Sunday, March 25, 2007

No, I don't work here, but I could probably help you

Yesterday was the first Annual Half-Mystery Tour, put on by Yarn Safaris. The advertised route was to Webs in Northampton and a mystery location.

Pictures start at the Riverside T station, where the 8 a.m. pickup was only a little behind. Not bad, considering that pickups had already happened in Milton and Woburn. It was a medium sized bus, and full with 30 paying passengers, the driver, Kimberly, and Peta, the woman from Yarn Safaris. Breakfast was provided in the form of Dunkin Donuts Boxes of Joe, munchkins and apples.

As you can see in the second picture, there were overhead storage racks, which were filled by the end of the day. Here we also see Kimberly doing a pre-trip briefing of what to expect besides the mystery. We headed out the Pike, took a rest stop at Palmer, and kept driving. On the way Peta had a contest for folks to guess the mystery location, but no one did. It made me realize I have no notion of yarn stores off the pike between 128 and 91. There must be some, but my geography is severely lacking. We drove past the turn for Ct. (so we weren't going to The Wool Connection). We drove past the exit for 91 (so it was west of Webs), and then past exit 3. At that point I was thinking if we head north after exit 2 (there's nothing at exit 1) it's Colorful Stitches in Lenox, if we head south, it's Wonderful Things in Great Barrington. And so it was.

I'll admit, I have a degree from a local institution, so I had some familiarity with the location, but that was back when Colorful Stitches was Tanglewood and Rowan was just coming to America. On a class trip to NYC (to see Amadeus), I picked up a copy of Vogue Knitting and it had patterns for Cabbage Patch Kids clothes. Guess when that was.

I had to take a picture of this: JKnits yarn (I think, it didn't come home with me) in Boston colorway.

Wonderful Things had advance notice that 30 knitters from Boston were coming, but I don't think they believed it. 30 knitters went all through the shop (there are many rooms and just when you think you've seen them all, there's another full of yarn around the corner). I had a good look, too, and yes, the person who a few days ago was talking about destashing bought yarn, buttons and patterns. However, most of this yarn will be swatches for a class I'm teaching, so that's okay if you squint enough. I had fun, where a number of people would mention they were looking for a (fill in the blank), I would find them and point them to it. No, I don't enable, do I?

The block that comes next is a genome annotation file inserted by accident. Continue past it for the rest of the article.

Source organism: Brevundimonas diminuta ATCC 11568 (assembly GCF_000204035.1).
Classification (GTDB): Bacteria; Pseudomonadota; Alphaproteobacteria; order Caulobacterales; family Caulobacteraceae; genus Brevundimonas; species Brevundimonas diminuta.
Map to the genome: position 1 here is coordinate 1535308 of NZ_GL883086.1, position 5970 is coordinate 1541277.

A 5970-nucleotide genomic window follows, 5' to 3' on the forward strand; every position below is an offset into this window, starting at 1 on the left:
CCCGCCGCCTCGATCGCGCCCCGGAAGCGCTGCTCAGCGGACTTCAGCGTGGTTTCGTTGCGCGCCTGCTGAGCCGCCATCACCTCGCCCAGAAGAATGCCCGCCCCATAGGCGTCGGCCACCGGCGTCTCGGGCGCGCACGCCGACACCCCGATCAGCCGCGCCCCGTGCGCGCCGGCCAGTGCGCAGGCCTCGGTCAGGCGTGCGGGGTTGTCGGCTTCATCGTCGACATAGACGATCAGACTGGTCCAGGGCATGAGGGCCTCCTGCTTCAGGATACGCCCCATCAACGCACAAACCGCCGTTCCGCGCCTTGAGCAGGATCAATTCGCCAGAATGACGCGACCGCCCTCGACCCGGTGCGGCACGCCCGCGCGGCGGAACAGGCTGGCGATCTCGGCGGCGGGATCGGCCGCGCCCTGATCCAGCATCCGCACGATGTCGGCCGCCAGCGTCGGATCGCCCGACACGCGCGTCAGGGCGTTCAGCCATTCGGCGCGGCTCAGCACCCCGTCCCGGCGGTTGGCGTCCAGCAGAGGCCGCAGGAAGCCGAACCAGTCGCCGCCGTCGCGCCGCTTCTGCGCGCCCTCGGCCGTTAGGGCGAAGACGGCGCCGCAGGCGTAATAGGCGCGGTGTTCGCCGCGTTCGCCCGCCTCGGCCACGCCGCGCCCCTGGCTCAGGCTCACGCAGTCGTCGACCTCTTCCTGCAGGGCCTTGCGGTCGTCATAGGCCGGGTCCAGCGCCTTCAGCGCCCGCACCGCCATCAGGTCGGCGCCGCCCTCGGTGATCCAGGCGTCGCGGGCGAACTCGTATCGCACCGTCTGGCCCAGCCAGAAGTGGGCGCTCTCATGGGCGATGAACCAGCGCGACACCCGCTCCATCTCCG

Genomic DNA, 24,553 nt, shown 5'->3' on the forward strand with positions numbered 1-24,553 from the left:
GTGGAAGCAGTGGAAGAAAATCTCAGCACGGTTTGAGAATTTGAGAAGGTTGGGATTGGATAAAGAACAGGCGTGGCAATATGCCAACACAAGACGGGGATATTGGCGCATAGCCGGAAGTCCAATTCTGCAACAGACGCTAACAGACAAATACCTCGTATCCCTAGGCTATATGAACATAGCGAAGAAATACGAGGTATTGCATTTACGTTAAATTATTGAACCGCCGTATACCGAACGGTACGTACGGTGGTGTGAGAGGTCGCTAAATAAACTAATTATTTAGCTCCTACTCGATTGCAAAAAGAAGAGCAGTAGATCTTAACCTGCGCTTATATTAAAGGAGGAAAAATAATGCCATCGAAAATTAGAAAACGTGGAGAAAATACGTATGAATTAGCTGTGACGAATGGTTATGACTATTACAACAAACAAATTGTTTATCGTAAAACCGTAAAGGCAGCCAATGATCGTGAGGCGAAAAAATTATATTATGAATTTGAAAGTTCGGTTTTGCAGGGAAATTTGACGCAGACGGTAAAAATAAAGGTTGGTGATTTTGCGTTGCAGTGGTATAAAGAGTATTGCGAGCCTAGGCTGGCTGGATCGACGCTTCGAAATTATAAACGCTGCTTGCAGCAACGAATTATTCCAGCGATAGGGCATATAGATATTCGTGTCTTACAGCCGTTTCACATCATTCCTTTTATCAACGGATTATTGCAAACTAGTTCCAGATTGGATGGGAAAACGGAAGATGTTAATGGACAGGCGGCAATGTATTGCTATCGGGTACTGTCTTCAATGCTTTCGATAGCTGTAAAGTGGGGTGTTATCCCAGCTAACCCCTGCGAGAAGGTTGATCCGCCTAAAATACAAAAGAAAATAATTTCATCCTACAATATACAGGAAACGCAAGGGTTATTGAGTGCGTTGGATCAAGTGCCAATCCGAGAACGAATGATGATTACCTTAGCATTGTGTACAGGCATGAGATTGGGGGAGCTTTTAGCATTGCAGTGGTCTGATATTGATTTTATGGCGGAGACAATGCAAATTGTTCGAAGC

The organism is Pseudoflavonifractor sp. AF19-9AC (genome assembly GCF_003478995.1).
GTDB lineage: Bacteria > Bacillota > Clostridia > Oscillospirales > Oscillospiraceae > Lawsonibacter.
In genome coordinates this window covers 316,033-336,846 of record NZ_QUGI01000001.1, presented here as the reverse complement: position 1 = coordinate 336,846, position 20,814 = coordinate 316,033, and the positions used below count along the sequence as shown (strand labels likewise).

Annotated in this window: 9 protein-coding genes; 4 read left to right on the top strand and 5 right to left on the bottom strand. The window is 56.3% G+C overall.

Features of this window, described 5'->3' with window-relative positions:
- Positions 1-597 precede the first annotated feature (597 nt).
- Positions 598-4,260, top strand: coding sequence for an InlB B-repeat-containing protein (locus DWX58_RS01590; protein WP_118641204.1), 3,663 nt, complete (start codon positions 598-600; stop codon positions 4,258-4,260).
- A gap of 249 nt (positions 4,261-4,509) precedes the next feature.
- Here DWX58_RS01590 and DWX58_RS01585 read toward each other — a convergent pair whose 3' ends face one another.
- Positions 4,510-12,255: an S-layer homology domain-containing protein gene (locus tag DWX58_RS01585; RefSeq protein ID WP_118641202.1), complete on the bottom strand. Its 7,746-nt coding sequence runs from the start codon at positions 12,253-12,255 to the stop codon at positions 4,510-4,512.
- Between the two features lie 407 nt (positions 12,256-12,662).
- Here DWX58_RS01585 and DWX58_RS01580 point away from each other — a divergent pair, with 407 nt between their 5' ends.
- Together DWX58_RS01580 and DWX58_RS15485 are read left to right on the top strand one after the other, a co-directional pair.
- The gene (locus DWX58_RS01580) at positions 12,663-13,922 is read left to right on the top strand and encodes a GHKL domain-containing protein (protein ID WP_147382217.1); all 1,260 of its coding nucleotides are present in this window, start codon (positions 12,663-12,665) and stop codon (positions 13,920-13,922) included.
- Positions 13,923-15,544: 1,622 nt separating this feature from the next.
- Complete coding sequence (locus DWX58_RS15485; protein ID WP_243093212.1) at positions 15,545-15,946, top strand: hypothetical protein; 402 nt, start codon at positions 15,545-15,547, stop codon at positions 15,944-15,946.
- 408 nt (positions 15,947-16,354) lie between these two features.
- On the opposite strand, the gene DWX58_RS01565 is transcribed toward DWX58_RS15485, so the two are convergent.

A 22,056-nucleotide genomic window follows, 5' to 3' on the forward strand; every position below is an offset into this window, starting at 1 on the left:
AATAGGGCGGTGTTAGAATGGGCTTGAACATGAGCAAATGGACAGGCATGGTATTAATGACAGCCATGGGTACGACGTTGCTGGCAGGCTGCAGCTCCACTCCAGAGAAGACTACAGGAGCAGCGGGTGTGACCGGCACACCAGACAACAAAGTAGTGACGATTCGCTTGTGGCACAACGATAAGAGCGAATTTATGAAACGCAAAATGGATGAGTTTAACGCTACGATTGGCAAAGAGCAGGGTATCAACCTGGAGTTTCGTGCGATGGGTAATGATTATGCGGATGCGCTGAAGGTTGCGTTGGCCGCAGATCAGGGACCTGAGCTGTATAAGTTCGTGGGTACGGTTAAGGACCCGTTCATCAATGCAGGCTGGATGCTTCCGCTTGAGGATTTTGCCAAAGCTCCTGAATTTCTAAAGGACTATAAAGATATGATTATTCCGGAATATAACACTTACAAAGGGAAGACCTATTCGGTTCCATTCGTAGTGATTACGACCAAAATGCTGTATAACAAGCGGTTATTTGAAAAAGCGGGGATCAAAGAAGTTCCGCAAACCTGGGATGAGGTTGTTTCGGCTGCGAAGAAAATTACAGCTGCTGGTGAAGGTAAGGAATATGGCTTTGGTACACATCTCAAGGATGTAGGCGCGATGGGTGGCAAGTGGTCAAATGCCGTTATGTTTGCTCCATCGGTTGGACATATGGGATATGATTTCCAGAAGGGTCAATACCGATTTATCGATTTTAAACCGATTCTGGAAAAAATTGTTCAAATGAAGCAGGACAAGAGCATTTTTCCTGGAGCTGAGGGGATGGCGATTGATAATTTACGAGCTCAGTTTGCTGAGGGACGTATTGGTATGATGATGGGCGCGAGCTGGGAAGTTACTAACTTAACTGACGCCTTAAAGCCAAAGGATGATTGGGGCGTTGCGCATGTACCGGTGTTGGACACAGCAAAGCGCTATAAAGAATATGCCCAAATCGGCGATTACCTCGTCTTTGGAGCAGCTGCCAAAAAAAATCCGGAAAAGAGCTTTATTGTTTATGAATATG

None of the livestock came home with me either. Good, because they wouldn't have had a seat available on the bus.

The checkout line took awhile, though the staff was trying very hard to keep up with us. If you imaging 30 people, and even if they only take one minute a piece to check out, that's 30 minutes. A number of us had more than a minute's worth of goods to buy.

That gave the man of the shop time to start demoing his woodworked items for folks who had questions. He makes nostepinne, the scandinavian sticks you use to wind center pull balls on, and vertical swifts. $150 for those asking and they'll ship. My umbrella swift is still going strong, but if it gives out, I may get one of these. Fully adjustable. It's two verticals with spaced holes in them, bobbins in the center, and removable axles. Remove the axle, put one end of the skien on a bobbin, replace the bobbin in the middle and slide in the axle. Remove the second axle, put the rest of the skein on the second bobbin, space them comfortably apart with the holes, put in the second axle. The skein rolls itself around the bobbins as the end is pulled (as opposed to an umbrella swift where the skein holds still and the umbrella rotates around the vertical axle) and the end gets pulled into the ball winder as the ball winder turns. Very compact.